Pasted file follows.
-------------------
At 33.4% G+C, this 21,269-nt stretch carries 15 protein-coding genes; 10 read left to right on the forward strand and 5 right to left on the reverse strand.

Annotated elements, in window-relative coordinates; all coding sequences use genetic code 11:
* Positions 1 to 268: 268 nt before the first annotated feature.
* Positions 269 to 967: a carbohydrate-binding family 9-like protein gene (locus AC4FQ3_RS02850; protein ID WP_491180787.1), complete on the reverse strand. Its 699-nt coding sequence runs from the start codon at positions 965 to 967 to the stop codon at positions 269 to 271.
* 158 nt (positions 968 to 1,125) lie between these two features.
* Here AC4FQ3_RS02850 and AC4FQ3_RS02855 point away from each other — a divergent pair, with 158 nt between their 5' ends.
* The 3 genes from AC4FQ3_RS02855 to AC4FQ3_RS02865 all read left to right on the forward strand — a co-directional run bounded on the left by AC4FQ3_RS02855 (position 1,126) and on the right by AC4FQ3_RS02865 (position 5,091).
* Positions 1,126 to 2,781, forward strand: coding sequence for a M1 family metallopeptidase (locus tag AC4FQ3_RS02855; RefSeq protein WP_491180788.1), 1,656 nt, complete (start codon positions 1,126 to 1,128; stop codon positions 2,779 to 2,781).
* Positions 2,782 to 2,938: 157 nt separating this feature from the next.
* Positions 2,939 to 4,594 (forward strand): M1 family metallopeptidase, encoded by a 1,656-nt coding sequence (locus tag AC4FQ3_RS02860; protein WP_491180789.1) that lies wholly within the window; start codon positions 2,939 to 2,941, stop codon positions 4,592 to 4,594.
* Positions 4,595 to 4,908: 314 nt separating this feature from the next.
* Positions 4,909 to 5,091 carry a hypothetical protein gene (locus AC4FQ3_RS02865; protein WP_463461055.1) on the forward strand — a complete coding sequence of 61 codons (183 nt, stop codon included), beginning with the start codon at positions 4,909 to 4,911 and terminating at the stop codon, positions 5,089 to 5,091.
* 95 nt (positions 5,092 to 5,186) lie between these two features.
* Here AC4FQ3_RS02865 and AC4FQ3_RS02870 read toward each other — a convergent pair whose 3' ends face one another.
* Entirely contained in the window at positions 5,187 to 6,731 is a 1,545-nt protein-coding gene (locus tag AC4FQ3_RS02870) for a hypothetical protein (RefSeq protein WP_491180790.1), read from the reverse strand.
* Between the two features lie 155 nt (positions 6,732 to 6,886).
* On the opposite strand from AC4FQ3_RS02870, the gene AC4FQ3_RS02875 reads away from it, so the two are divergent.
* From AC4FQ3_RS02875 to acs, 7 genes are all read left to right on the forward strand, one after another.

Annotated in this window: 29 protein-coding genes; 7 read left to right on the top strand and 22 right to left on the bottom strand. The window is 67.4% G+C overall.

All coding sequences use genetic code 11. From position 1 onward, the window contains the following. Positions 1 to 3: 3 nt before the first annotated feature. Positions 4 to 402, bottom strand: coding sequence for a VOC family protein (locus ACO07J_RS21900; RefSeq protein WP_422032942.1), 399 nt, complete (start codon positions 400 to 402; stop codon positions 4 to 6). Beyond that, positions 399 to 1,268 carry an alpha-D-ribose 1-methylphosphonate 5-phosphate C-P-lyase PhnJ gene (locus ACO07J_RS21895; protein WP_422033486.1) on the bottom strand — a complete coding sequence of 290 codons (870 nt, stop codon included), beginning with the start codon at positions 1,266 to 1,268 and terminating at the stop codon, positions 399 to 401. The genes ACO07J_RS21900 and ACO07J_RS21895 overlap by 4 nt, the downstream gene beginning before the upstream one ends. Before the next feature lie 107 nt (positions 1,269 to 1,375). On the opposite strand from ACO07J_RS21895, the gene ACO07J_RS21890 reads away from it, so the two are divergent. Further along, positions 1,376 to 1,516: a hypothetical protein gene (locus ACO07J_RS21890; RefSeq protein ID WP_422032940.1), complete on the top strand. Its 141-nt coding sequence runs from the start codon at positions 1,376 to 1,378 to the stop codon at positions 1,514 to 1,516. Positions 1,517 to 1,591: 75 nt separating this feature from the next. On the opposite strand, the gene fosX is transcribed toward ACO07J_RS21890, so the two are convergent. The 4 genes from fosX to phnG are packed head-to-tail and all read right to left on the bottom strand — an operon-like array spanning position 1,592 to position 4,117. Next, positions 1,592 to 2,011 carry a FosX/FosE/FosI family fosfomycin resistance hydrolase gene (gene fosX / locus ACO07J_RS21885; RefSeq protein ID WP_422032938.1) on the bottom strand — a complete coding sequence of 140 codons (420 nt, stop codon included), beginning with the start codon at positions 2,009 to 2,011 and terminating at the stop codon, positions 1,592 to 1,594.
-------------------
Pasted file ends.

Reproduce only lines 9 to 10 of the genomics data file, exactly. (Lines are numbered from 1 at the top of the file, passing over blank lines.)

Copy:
* Positions 2,782 to 2,938: 157 nt separating this feature from the next.
* Positions 2,939 to 4,594 (forward strand): M1 family metallopeptidase, encoded by a 1,656-nt coding sequence (locus tag AC4FQ3_RS02860; protein WP_491180789.1) that lies wholly within the window; start codon positions 2,939 to 2,941, stop codon positions 4,592 to 4,594.